The sale to enterprise-level businesses follows a narrative structure with a beginning, middle, and end. Throughout the process of targeting lead business prospects, you’ll learn several key things at the outset and throughout the sale:
- Things unrelated to business (about their kids, hobbies, if they like bacon, etc.)
- The conditions and events precipitated your prospect’s desire to speak with you.
- Where is your prospect at the moment?
- How a ‘better’ future may appear.
- What a ‘better’ future is worth.
- Obstacles they’ve encountered.
- Who makes the decisions?
Re-read the list above. Is there anything that is missing? It’s a big one.
Once you understand time, you can lead business prospects in reaching the ‘end’ or making a choice. Sometimes the ultimate result is a victory for you. Sometimes it’s a victory for your opponent. And, statistically, half of the time, the final result is that your prospect remains with the devil they know. If you understand time, you may prevent being locked in limbo by using a questioning framework known as CLWPC.
Change: “Is this anything you want to alter at the moment?”
This simple but effective inquiry may save you months of time and effort. Inquire early.
Live: “When would you wish to begin living (or beginning to reap the benefits)? September? November?”
This question assists you in developing a calendar that incorporates the actions necessary to meet your prospect’s go-live date.
Why: “Why not simply wait and see what happens if you miss this deadline?”
When targeting lead business prospects, one key question is what drives their urgency for change. Do they seem nonchalant and say they can wait, or do they light up and explain why waiting is not an option? This helps you gauge their level of “energy” and motivation for change.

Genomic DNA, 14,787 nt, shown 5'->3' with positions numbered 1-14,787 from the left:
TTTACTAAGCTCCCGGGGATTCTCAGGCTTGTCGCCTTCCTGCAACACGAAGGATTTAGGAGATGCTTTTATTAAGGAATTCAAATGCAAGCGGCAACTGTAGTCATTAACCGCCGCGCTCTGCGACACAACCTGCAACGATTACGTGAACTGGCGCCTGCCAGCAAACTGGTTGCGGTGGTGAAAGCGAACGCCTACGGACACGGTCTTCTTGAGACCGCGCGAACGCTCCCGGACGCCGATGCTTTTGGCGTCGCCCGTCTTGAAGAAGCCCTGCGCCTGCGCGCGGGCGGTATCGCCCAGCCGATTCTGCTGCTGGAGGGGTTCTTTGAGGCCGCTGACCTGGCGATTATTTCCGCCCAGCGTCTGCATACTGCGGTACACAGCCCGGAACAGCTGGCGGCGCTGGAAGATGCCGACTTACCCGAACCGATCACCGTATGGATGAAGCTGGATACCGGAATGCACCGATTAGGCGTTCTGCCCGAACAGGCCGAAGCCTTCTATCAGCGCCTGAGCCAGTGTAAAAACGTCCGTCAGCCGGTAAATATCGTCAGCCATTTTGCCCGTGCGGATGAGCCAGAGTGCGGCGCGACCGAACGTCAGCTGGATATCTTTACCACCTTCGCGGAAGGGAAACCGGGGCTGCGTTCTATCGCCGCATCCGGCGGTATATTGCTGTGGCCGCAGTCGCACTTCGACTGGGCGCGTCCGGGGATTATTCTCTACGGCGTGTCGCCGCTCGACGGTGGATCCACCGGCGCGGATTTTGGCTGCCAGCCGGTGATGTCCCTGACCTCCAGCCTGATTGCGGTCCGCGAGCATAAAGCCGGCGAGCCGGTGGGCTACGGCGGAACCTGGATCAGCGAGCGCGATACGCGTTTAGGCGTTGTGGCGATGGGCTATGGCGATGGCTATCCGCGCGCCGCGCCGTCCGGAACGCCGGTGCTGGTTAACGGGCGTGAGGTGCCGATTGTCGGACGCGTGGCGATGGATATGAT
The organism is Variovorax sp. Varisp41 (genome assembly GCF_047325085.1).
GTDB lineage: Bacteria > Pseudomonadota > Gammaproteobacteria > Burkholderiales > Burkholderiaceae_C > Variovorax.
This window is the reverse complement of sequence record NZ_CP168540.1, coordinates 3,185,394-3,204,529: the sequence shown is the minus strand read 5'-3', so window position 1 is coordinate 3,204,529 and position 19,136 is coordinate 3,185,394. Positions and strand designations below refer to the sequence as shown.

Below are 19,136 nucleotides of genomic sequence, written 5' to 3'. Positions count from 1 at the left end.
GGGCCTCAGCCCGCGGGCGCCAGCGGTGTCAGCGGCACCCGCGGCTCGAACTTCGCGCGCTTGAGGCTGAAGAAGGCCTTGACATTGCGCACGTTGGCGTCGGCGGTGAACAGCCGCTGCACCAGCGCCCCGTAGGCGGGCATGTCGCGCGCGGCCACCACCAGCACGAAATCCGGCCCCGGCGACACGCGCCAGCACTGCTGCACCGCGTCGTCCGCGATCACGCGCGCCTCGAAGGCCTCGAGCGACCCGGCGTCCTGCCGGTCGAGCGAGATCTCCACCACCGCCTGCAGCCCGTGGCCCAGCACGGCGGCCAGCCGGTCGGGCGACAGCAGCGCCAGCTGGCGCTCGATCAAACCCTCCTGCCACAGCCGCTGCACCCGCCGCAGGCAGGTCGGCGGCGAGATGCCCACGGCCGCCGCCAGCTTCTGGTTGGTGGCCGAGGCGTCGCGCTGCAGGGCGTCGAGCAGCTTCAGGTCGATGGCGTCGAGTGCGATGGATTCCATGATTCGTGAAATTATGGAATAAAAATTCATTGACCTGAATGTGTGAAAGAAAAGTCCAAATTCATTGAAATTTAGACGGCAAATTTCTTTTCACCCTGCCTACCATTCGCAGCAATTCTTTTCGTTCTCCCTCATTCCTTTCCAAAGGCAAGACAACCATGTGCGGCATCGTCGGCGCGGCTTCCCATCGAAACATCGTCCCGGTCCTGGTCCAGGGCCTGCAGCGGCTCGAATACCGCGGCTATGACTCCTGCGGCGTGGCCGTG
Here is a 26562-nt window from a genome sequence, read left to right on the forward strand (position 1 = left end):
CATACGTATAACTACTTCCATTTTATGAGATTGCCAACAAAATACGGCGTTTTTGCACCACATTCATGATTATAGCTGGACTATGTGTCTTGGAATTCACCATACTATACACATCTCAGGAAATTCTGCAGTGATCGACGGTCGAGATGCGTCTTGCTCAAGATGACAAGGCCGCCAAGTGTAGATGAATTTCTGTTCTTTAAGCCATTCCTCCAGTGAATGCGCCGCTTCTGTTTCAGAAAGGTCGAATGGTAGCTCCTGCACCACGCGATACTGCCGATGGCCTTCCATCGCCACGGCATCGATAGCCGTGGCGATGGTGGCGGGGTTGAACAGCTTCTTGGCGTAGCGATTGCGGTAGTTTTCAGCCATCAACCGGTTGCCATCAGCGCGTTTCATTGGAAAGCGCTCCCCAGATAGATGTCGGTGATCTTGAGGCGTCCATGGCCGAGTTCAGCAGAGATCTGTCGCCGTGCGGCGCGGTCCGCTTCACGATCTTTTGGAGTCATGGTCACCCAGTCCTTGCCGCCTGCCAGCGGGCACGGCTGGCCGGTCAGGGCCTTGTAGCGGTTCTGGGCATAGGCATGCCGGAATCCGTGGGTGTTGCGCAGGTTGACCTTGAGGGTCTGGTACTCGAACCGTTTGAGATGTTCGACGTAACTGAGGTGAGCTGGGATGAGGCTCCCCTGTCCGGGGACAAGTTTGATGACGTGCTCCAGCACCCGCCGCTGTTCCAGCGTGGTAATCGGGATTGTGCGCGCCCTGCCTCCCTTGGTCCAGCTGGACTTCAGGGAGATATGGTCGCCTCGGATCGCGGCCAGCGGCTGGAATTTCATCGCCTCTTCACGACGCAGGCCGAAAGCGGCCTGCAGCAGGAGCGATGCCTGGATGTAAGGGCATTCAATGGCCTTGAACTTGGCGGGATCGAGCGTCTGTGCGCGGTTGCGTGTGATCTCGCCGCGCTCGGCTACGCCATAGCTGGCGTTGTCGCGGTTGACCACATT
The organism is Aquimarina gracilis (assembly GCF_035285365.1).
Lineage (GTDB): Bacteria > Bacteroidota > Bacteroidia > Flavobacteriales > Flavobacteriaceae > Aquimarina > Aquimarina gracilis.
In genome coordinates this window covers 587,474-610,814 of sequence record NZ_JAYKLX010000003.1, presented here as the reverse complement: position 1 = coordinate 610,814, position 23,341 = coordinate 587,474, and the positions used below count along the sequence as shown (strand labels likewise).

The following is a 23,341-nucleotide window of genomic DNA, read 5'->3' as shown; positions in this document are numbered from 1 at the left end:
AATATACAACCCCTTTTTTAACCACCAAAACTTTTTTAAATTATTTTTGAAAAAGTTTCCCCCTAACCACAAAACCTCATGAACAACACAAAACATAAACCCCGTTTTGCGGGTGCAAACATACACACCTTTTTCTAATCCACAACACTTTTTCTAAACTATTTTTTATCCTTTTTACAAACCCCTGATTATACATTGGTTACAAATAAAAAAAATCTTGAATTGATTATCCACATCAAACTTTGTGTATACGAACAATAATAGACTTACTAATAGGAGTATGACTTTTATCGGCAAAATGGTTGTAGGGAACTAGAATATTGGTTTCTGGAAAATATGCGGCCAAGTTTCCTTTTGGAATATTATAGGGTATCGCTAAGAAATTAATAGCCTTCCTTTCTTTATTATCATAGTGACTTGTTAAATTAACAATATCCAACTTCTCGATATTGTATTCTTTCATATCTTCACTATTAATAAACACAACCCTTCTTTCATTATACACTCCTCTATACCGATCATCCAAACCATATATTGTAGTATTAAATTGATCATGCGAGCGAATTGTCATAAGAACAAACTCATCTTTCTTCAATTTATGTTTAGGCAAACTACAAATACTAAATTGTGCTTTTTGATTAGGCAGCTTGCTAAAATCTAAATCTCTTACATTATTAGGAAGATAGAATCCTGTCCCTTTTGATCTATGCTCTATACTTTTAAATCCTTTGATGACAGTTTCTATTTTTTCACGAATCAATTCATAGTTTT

Individuals change for their reasons, not yours, owing to a phenomenon known as confirmation bias. Confirmation bias is the tendency to seek, understand, prefer, and remember information that supports one’s initial ideas or assumptions. Therefore, if your prospect rattles off all the reasons they can’t wait, they are more likely to stick to their ideas and make the transition. However, the words must originate from them, not from you.
Project Schedule: By creating a project plan, you can help lead busy prospects through the process of going live. Reverse-engineered from their go-live date, the plan outlines all necessary phases and dates, easing the process. Lead business prospects with this helpful tool.
Here’s an example:
- Get buy-in from key stakeholders on the project plan – March 5
- Run proposal by CMO (decision maker) – March 15
- Decision date – March 30
- Meeting with IT to discuss technical requirements – April 5
- Legal review – April 15
- Procurement – May 5
- Contact Sign-Off – June 1
- Kickoff – June 10
- Implementation – June 20
- Launch – July 1
Commitment: When targeting lead business prospects, consider phrasing your meeting requests in a way that doesn’t pressure them. For example, you could ask, “Would it be possible to schedule a call on April 1 to discuss your parents’ decision? And if you decide not to work with us, that’s okay too – we won’t hold it against you.”
When targeting lead business prospects, asking about a decision-making date can yield two outcomes: either they agree, and a date is set, or they don’t, which could suggest that something was missed earlier in the sales process.